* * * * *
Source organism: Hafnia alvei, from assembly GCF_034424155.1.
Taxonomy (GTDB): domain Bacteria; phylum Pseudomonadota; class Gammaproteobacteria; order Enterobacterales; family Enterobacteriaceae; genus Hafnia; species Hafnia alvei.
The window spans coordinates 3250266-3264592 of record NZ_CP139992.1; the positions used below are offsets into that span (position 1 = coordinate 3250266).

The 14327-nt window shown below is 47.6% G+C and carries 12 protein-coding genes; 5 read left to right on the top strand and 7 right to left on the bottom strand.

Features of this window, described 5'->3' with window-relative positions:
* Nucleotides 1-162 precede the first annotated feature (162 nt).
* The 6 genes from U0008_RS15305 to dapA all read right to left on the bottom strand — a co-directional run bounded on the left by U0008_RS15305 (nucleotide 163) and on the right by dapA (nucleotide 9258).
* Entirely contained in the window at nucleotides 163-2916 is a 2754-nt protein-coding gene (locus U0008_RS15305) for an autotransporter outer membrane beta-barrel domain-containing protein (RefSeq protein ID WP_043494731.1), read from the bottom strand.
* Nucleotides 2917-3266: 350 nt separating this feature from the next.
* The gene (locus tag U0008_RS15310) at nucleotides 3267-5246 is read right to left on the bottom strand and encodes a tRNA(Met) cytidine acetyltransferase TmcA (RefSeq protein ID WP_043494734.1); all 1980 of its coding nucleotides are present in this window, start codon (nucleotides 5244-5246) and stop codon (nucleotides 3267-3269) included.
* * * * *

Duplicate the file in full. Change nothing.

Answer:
Source organism: Hafnia alvei, from assembly GCF_034424155.1.
Taxonomy (GTDB): domain Bacteria; phylum Pseudomonadota; class Gammaproteobacteria; order Enterobacterales; family Enterobacteriaceae; genus Hafnia; species Hafnia alvei.
The window spans coordinates 3250266-3264592 of record NZ_CP139992.1; the positions used below are offsets into that span (position 1 = coordinate 3250266).

The 14327-nt window shown below is 47.6% G+C and carries 12 protein-coding genes; 5 read left to right on the top strand and 7 right to left on the bottom strand.

Features of this window, described 5'->3' with window-relative positions:
* Nucleotides 1-162 precede the first annotated feature (162 nt).
* The 6 genes from U0008_RS15305 to dapA all read right to left on the bottom strand — a co-directional run bounded on the left by U0008_RS15305 (nucleotide 163) and on the right by dapA (nucleotide 9258).
* Entirely contained in the window at nucleotides 163-2916 is a 2754-nt protein-coding gene (locus U0008_RS15305) for an autotransporter outer membrane beta-barrel domain-containing protein (RefSeq protein ID WP_043494731.1), read from the bottom strand.
* Nucleotides 2917-3266: 350 nt separating this feature from the next.
* The gene (locus tag U0008_RS15310) at nucleotides 3267-5246 is read right to left on the bottom strand and encodes a tRNA(Met) cytidine acetyltransferase TmcA (RefSeq protein ID WP_043494734.1); all 1980 of its coding nucleotides are present in this window, start codon (nucleotides 5244-5246) and stop codon (nucleotides 3267-3269) included.